King James Bible: 1 Corinthians 13:11
“When I was a child, I spake as a child, I understood as a child, I thought as a child: but when I became a (wo)man, I put away childish things.”
My personal beliefs have evolved over the years, from what I was first taught as an impressionable, wanting-to-please-others child to my present state of open consideration for the mystical qualities of everything existing around me.
I have gone from believing what I was first told during my earliest comprehension of the world to now believing what I see, feel, hear, taste, smell, and inherently KNOW for myself about my immediate environment and my seeming relationship to it.
Throughout my life I might have been what a few perplexed others politely termed a “seeker of knowledge”—a “seeker” of how the world really is—a “seeker” of my true place in that world—a “seeker” of a tribe to belong to and to share with my newly-found, intuitive truths.
I’ve even been (and still am) a “seeker” of TRUTH itself, because as I grew in years, I was ever more certain that what we all were being daily force-fed by others was NOT truth—it was just someone else’s interpretation of TRUTH. And those interpretations of truth were often tainted by the life-experiences of the interpreter, or worse, tainted by the interpreter’s personal motivations for trying so hard to convince us that his particular religious decree was TRUTH—or far worse than that—trying to convince us that his was the-one-and-only-TRUTH for everyone.
Even as that constantly-questioning child, I could readily see the hypocrisy between the words and the actions of the parishioners attending church each Sunday—of the Sunday school teachers themselves—even of the preacher raising his voice and pounding his fist on the lectern or pointing his finger at the rest of us and calling us “sinners.”
To me that young sponge of budding awareness, being forced to sit there in that pew with those faux-pious people listening to that blunderbuss at the pulpit ranting and railing about our human weaknesses and frailties, just felt wrong, and I hated having to be there and being forced to listen to all of their histrionics and phoniness.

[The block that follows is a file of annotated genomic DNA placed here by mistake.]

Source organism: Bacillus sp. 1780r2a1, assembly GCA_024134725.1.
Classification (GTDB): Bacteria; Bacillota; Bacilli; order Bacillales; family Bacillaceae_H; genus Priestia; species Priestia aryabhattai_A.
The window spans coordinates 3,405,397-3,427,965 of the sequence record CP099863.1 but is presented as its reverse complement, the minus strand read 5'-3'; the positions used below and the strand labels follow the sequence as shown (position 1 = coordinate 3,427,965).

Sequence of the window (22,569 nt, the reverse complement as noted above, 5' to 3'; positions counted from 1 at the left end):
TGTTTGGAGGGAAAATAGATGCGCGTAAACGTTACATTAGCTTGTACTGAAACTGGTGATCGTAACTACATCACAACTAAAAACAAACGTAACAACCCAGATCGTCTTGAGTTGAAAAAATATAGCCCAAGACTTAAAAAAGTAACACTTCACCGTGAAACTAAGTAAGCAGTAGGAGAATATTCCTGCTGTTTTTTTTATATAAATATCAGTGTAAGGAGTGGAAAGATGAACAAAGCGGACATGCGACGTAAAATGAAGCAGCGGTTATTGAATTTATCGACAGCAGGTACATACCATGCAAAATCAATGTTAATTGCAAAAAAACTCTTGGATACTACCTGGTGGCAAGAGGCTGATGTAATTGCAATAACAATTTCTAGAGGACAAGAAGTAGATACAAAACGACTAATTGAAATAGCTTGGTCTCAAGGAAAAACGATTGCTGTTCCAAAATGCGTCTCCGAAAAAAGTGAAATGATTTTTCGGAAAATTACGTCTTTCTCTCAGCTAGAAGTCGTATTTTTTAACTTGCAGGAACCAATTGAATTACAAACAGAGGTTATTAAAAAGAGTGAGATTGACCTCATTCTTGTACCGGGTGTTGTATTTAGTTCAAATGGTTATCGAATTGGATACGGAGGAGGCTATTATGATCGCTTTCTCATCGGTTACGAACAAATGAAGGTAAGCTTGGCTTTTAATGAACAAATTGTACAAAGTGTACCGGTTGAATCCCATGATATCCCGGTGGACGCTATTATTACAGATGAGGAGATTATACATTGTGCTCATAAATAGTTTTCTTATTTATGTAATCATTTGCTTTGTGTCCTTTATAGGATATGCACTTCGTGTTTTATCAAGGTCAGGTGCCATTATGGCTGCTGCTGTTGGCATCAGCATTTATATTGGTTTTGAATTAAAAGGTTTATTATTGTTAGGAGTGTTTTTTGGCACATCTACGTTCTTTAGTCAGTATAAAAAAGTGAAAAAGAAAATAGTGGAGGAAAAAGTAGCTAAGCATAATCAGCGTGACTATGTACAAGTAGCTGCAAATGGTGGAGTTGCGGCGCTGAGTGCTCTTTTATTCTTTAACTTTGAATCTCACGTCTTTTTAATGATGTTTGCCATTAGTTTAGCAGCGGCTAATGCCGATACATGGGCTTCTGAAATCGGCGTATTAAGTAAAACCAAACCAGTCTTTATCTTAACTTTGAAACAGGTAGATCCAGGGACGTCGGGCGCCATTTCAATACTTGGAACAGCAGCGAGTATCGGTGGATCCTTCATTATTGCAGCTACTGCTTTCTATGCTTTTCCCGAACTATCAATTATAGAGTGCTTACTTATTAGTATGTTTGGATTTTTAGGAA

I didn’t realize back then as a child that I was a natural intuitive, besides being an empath—that means I could simply KNOW things and kinesthetically FEEL things about people and situations without knowing how I was doing it. But I did know that those knowings and feelings were usually pretty accurate.
What I also didn’t realize back then was that those two slowly developing abilities—my intuition and my kinesthetic sensing of discordant energy vibrations—were my natural “BULLSHIT” detectors, and when those BS warnings were triggered in my body, I became instantly distrusting of who or what might be creating that energy dissonance within me. That internal ‘BS buzz’ was an unpleasant feeling that I wished to avoid, so I often kept to myself in crowds unless I was near someone who resonated more purely and authentically. Authentic folks (the gentle person they show to you is who they really are), I felt more comfortable with but they were rare finds in my early life.
Now from my present age and experience base (especially my experience as an energy practitioner), I more readily understand what was occurring back then with the ‘BS buzz,’ and can better appreciate my own early stubbornness at refusing to be brainwashed into the beliefs of others that did not resonate harmoniously with me.
Early in life I was once shy and kept to myself, but I’m no longer shy because I better understand what is really happening when I’m around other people now. I can better protect my own energy boundaries and prevent myself from picking up the vibrational dissonance in other’s energy fields if I’m near them.
And yes, I can still detect people’s lies and half-truths when I hear them, but I’m less concerned about being personally contaminated by their opinions and beliefs—because I need not continue to be around them or listen to them spewing it. I simply push an internal “MUTE” button for those folks and walk away.
Like the Bible verse above—the Bible I seldom, if ever, quote: I put away those childish insecurities of needing to be liked and needing to be a part of the accepted group of popular opinion and belief.
I became a self-empowered woman.
And I stand quite well on my own now.
More importantly, so can you!